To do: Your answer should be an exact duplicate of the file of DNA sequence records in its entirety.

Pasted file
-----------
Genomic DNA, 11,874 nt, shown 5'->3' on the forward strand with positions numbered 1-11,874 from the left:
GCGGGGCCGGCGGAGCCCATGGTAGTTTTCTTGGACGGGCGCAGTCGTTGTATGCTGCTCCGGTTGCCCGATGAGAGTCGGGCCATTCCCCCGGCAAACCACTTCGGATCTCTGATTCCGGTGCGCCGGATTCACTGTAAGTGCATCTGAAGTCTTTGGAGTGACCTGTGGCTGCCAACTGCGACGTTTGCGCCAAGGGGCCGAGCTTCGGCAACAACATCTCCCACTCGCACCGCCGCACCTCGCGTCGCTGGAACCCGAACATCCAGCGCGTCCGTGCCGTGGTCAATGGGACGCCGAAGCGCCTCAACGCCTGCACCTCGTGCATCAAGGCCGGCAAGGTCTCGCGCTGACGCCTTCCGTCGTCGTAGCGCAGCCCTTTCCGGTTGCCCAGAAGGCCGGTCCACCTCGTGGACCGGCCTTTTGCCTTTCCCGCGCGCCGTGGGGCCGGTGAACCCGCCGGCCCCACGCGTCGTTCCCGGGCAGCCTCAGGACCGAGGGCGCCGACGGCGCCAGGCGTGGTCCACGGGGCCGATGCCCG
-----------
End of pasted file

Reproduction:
Genomic DNA, 11,874 nt, shown 5'->3' on the forward strand with positions numbered 1-11,874 from the left:
GCGGGGCCGGCGGAGCCCATGGTAGTTTTCTTGGACGGGCGCAGTCGTTGTATGCTGCTCCGGTTGCCCGATGAGAGTCGGGCCATTCCCCCGGCAAACCACTTCGGATCTCTGATTCCGGTGCGCCGGATTCACTGTAAGTGCATCTGAAGTCTTTGGAGTGACCTGTGGCTGCCAACTGCGACGTTTGCGCCAAGGGGCCGAGCTTCGGCAACAACATCTCCCACTCGCACCGCCGCACCTCGCGTCGCTGGAACCCGAACATCCAGCGCGTCCGTGCCGTGGTCAATGGGACGCCGAAGCGCCTCAACGCCTGCACCTCGTGCATCAAGGCCGGCAAGGTCTCGCGCTGACGCCTTCCGTCGTCGTAGCGCAGCCCTTTCCGGTTGCCCAGAAGGCCGGTCCACCTCGTGGACCGGCCTTTTGCCTTTCCCGCGCGCCGTGGGGCCGGTGAACCCGCCGGCCCCACGCGTCGTTCCCGGGCAGCCTCAGGACCGAGGGCGCCGACGGCGCCAGGCGTGGTCCACGGGGCCGATGCCCG